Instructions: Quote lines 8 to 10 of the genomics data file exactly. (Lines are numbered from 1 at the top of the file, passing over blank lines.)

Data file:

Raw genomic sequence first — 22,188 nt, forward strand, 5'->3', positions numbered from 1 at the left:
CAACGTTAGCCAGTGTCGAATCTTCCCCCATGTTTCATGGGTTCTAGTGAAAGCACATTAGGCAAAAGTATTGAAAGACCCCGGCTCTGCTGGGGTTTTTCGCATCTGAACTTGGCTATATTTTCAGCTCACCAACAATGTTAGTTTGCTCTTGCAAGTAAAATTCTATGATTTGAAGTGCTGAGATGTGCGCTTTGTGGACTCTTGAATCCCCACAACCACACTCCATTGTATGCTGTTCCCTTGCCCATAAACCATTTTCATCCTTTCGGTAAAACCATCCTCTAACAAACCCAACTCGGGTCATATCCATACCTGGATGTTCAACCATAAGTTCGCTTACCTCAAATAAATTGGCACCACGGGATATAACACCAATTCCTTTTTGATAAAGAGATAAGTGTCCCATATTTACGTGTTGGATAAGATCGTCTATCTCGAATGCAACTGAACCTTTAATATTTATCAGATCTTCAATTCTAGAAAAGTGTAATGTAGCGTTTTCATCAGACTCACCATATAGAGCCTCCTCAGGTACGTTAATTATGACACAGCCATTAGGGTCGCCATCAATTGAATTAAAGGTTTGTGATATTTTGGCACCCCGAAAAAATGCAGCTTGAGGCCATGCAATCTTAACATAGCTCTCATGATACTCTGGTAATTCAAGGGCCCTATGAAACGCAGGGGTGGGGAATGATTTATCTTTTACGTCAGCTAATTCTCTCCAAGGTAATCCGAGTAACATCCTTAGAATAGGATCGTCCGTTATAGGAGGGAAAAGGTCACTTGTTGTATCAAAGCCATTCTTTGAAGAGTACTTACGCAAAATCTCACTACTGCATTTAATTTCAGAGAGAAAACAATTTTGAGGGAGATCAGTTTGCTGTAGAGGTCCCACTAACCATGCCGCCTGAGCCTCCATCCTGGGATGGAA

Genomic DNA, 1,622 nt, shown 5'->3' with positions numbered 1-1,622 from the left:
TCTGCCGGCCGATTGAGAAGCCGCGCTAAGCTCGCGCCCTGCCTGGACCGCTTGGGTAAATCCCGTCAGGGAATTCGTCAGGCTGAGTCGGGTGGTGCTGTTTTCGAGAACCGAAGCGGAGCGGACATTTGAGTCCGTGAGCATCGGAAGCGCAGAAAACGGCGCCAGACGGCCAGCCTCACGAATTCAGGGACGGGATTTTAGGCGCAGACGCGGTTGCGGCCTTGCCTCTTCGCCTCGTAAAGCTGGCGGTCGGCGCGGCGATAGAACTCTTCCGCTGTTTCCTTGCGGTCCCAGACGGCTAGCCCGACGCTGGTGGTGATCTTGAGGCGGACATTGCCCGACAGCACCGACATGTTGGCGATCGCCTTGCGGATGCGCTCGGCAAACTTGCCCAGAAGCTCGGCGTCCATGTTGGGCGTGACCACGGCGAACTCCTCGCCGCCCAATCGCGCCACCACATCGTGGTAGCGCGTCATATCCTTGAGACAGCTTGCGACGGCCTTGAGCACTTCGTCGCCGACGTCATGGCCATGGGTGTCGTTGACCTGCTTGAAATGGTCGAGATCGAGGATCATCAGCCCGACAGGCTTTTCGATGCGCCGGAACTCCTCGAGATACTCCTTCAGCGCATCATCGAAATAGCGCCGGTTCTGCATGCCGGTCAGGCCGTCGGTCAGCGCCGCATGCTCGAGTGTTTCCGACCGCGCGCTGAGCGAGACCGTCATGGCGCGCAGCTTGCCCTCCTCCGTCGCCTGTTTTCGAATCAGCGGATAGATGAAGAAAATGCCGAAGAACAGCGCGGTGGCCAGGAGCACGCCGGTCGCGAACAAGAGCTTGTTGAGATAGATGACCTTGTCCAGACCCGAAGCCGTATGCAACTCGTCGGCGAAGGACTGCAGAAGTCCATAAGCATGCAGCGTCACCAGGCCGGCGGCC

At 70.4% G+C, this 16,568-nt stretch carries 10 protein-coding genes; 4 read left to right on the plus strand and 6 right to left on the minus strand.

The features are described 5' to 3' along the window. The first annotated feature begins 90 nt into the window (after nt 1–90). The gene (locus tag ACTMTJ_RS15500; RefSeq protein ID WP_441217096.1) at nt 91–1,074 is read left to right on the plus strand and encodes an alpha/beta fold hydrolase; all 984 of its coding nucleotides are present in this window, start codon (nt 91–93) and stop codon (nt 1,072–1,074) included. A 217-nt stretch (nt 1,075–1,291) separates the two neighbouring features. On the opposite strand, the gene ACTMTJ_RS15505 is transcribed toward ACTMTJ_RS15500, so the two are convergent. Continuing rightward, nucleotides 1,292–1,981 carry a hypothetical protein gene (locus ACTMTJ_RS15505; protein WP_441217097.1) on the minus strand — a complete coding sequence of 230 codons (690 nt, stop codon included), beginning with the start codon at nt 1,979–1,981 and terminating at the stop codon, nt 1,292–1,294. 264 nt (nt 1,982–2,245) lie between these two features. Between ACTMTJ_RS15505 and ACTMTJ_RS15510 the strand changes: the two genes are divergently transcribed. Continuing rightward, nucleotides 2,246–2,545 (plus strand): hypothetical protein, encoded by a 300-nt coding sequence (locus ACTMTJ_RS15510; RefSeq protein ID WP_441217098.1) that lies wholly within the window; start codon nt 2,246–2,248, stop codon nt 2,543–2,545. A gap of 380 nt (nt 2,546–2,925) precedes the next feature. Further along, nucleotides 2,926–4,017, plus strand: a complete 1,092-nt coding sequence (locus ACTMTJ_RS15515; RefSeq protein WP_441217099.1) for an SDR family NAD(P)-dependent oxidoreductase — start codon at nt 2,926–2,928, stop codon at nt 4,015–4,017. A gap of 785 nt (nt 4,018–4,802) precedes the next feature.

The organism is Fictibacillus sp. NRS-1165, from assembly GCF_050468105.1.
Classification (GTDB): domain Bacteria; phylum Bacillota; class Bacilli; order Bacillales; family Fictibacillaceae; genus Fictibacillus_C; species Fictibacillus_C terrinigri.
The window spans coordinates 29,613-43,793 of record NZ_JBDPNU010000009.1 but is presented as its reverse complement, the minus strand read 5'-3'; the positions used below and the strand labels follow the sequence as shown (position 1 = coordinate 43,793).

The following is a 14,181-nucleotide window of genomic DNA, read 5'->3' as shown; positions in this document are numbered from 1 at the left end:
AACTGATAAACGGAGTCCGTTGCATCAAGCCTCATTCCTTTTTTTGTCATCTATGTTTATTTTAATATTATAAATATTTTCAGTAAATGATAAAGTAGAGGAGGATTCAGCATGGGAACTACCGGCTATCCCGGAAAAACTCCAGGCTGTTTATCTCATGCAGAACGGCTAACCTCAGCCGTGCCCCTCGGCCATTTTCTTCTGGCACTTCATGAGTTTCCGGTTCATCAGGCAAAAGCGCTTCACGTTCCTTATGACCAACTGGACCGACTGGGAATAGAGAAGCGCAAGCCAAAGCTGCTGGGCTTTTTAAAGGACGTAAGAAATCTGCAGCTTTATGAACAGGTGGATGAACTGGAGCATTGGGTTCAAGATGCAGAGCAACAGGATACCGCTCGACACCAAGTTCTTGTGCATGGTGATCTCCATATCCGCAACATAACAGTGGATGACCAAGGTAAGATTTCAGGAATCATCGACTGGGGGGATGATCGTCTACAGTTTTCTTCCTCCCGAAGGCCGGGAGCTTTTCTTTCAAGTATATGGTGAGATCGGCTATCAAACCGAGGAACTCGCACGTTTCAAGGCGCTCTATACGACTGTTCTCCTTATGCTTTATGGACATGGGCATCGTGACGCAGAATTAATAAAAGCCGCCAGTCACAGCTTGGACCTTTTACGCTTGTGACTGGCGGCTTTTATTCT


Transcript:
Classification (GTDB): domain Bacteria; phylum Bacillota; class Bacilli; order Bacillales; family Fictibacillaceae; genus Fictibacillus_C; species Fictibacillus_C terrinigri.
The window spans coordinates 29,613-43,793 of record NZ_JBDPNU010000009.1 but is presented as its reverse complement, the minus strand read 5'-3'; the positions used below and the strand labels follow the sequence as shown (position 1 = coordinate 43,793).

The following is a 14,181-nucleotide window of genomic DNA, read 5'->3' as shown; positions in this document are numbered from 1 at the left end: